44 questions, 1 hour, my result is 95%. Everything is logical and familiar: props, wings, stability factors, wing polars, different forces. There were some questions with strange wording, but nothing special.

I remember very well a question about load factor: the airplane’s speed is 1.4 Vs, and the airplane experiences a gust of load factor 1.7. What would be the load factor for the same gust for speed 2 Vs? The answer options were “2.0”, “1.96”, “1.4” и “irrelevant because for 1.4 Vs and LF 1.7 the airplane stalls”. I know the proportion, but I still don’t understand why load factor is proportional to speed and not the square of speed. Probably I just need to study the questions in detail.

The timing is OK, but better to track the time on computational questions (good advice for all subjects actually). Apart from that, the subject is not so hard.

Performance

35 questions, 1 hour, my result is 79%, which is the worst among all other exams so far. This is still a pass mark, but a personal failure for me since the subject is extremely easy. The key is proper plots reading and interpretation, and quick computation. There were a few ambiguous questions, but just a few.

The reason of that result is very simple: I had a very time-consuming project at work during this topic in my ground school, and even there I got about 80%. And, of course, it is not a miracle that I got almost the same result at the exam.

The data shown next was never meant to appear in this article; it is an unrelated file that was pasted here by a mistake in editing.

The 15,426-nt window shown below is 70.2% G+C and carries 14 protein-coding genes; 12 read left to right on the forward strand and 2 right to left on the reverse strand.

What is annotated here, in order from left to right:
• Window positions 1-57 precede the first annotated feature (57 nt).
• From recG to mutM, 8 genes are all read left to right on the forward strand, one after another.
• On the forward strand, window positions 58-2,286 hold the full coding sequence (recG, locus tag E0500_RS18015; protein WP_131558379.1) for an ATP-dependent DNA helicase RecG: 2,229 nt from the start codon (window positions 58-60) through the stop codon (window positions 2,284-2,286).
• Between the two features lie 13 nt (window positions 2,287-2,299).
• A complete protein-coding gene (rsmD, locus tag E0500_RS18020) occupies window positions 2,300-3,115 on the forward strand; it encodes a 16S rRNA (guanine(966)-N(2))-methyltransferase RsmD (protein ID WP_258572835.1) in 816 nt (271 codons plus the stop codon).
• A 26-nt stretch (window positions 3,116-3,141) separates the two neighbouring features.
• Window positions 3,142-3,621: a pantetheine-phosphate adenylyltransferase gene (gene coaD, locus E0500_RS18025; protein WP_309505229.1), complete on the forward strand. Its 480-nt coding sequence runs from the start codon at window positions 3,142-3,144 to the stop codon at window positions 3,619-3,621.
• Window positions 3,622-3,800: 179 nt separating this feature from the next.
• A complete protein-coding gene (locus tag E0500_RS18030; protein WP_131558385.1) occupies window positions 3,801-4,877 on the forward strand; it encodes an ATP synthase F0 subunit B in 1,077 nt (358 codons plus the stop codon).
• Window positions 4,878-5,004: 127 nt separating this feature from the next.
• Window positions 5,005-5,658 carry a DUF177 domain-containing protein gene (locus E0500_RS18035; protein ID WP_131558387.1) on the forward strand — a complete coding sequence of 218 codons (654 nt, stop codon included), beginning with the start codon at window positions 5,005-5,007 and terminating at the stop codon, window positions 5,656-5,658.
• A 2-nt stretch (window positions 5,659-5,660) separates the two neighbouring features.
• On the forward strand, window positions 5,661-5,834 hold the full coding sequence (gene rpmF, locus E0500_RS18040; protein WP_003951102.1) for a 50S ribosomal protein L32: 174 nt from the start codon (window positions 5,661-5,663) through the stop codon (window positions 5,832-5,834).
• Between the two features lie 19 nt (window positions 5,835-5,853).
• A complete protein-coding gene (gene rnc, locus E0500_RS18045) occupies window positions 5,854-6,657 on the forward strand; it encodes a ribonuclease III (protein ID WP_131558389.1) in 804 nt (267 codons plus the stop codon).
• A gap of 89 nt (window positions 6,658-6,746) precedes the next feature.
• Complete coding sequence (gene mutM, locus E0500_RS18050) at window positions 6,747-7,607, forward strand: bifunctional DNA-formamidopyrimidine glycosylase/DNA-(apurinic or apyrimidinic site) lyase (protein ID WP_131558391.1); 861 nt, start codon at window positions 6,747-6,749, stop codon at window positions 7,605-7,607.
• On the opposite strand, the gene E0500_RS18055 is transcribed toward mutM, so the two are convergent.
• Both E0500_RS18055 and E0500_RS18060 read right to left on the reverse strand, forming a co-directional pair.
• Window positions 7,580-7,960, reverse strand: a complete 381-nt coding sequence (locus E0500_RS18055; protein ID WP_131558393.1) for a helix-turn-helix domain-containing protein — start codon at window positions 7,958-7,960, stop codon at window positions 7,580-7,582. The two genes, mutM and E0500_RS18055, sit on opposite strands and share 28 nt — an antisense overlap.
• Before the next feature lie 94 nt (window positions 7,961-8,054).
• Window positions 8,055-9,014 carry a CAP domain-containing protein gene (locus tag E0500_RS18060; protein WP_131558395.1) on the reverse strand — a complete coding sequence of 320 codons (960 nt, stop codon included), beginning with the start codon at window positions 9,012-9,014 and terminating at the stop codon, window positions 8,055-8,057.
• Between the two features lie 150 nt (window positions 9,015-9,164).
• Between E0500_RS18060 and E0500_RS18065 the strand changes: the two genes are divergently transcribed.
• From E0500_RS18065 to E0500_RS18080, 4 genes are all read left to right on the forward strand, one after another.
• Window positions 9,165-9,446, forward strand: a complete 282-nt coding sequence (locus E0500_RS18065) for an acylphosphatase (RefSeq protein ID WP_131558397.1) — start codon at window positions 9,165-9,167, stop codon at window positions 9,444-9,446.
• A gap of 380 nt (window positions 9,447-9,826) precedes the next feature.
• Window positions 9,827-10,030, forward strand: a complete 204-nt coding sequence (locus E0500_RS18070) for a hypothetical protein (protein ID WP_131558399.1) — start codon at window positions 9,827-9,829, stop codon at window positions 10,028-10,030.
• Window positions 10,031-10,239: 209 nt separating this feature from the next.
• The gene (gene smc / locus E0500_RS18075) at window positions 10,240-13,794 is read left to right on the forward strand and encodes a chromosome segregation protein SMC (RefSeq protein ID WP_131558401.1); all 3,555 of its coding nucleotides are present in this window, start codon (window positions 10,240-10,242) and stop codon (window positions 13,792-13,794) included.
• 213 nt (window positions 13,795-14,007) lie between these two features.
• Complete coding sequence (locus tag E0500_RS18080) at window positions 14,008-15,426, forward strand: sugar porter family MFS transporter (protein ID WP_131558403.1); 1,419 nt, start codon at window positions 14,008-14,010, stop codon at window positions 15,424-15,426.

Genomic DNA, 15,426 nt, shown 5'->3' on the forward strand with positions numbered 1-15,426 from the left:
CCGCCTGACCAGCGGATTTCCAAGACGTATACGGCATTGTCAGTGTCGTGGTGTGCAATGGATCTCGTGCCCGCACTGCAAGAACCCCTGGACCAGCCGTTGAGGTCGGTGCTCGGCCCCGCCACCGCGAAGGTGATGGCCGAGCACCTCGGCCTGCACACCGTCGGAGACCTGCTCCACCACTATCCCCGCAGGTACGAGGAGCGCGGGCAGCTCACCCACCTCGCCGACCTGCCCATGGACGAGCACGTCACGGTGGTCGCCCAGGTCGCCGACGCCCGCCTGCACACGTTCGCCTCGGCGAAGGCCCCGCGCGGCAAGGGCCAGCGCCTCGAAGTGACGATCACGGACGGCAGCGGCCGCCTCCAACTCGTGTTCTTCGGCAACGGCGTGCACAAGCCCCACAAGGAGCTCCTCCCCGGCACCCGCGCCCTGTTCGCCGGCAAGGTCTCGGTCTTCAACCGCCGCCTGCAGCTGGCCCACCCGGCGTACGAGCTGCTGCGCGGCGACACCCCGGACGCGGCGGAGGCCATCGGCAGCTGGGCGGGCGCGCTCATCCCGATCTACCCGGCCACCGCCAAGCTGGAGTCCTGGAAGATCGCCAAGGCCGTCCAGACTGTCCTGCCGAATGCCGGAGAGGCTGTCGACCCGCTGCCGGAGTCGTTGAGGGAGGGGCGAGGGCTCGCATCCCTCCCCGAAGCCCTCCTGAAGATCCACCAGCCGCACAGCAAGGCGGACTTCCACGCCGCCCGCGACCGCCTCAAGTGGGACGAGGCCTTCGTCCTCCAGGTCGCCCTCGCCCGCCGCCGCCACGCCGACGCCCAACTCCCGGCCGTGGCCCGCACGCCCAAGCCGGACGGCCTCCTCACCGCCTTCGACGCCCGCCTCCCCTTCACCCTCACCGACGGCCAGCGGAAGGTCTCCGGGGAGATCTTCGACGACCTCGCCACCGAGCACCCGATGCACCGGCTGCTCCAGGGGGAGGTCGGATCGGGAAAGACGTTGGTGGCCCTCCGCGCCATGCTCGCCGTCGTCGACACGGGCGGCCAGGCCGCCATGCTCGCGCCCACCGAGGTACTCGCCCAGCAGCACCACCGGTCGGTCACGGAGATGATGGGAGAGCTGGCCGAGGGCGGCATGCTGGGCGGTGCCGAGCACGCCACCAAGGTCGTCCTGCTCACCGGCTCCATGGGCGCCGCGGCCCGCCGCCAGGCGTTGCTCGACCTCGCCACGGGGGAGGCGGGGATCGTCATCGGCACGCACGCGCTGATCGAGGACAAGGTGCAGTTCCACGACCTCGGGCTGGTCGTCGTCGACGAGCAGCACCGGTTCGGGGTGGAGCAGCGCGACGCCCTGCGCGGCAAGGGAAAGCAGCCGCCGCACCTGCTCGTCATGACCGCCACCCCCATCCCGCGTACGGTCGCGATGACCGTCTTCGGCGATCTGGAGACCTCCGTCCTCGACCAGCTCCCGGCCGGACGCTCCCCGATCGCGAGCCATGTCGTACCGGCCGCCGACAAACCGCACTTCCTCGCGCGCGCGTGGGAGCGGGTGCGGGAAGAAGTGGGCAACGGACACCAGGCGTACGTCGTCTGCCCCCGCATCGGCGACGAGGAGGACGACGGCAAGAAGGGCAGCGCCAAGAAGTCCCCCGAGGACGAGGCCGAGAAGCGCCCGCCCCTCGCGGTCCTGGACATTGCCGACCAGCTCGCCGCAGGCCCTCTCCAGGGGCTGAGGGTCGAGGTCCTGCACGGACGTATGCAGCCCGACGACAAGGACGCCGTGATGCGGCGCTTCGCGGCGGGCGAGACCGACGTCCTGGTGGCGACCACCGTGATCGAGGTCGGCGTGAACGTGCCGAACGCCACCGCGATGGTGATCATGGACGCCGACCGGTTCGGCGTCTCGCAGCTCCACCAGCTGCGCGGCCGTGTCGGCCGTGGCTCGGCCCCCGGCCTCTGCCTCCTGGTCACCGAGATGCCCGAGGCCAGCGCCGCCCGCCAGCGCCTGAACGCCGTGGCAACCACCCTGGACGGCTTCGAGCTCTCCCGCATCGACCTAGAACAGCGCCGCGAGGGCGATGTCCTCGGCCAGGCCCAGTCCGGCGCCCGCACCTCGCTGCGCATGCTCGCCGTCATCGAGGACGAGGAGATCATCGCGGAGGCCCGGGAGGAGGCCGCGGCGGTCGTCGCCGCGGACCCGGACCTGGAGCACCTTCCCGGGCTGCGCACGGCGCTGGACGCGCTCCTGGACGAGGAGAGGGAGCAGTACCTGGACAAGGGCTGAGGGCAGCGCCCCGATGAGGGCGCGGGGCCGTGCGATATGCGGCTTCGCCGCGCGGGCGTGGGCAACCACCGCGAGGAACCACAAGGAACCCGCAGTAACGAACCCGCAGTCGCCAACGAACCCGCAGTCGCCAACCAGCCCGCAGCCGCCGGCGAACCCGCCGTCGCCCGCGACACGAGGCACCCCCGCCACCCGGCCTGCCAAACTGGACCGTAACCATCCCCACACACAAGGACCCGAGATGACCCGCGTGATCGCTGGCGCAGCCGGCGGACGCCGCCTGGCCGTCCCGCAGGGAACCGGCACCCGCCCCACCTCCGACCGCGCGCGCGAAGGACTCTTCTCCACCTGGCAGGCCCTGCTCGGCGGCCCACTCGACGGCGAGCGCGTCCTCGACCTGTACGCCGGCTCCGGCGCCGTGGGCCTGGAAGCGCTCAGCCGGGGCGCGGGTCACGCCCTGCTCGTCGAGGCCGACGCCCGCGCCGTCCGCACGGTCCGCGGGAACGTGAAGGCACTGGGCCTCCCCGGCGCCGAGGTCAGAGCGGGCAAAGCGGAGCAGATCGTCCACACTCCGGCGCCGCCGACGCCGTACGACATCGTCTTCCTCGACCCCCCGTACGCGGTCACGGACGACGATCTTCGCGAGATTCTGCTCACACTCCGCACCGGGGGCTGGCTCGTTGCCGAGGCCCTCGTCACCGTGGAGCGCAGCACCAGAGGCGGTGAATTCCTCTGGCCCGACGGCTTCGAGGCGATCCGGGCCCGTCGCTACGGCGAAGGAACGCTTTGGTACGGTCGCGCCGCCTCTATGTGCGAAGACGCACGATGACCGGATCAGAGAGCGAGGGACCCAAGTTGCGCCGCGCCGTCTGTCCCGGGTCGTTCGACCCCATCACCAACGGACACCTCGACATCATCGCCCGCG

The advice is very simple: just solve enough questions for this subject, and that will do the job. Almost no memorizing, just practice.

Human Performance and Limitations (HPL)

48 questions, 1 hour, my result is 95%. There are almost zero computational questions for the subject, it’s all about knowledge. A lot of facts for memorizing, but the subject is actually very interesting even for general purpose. For example, some questions were about Maslow’s and Rasmussen’s models, risk factors, aviation-related body state problems (hypoxia, hyperventilation, optical and vestibular illusions, abdominal problems etc.).

From my opinion, the subject is relatively easy, but requires remembering some facts. I suppose that it requires to remember even more facts than Air Law, but that’s some sort of general info instead of some numbers.

For example, in AviationExam it’s possible to flag a question if it makes sense to review it later once more (or more than once). I flagged about 60% of the questions in HPL, and for other subjects I had about 30% flagged questions.

This session is over now, I passed all the planned exams, and I am very happy that I’m done with the most difficult subjects. I still have Meteorology, Instrumentation and a bit of less challenging subjects ahead, but I definitely passed the equator in my sessions 🙂